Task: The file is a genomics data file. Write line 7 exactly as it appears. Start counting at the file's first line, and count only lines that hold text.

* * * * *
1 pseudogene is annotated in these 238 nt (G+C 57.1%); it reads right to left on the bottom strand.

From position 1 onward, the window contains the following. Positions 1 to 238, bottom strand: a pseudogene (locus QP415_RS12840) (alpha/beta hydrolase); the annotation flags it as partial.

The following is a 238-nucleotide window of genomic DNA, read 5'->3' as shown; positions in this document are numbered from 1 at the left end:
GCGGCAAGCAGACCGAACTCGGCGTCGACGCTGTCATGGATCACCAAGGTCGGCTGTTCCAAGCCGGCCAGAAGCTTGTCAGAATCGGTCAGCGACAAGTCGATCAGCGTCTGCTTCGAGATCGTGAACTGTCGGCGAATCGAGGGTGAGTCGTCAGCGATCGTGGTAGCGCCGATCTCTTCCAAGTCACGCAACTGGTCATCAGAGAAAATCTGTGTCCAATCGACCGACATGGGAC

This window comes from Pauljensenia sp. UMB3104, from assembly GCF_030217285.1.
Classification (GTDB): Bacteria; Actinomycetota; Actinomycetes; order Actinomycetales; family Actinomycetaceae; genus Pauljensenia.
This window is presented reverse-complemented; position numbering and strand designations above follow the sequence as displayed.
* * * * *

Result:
This window is presented reverse-complemented; position numbering and strand designations above follow the sequence as displayed.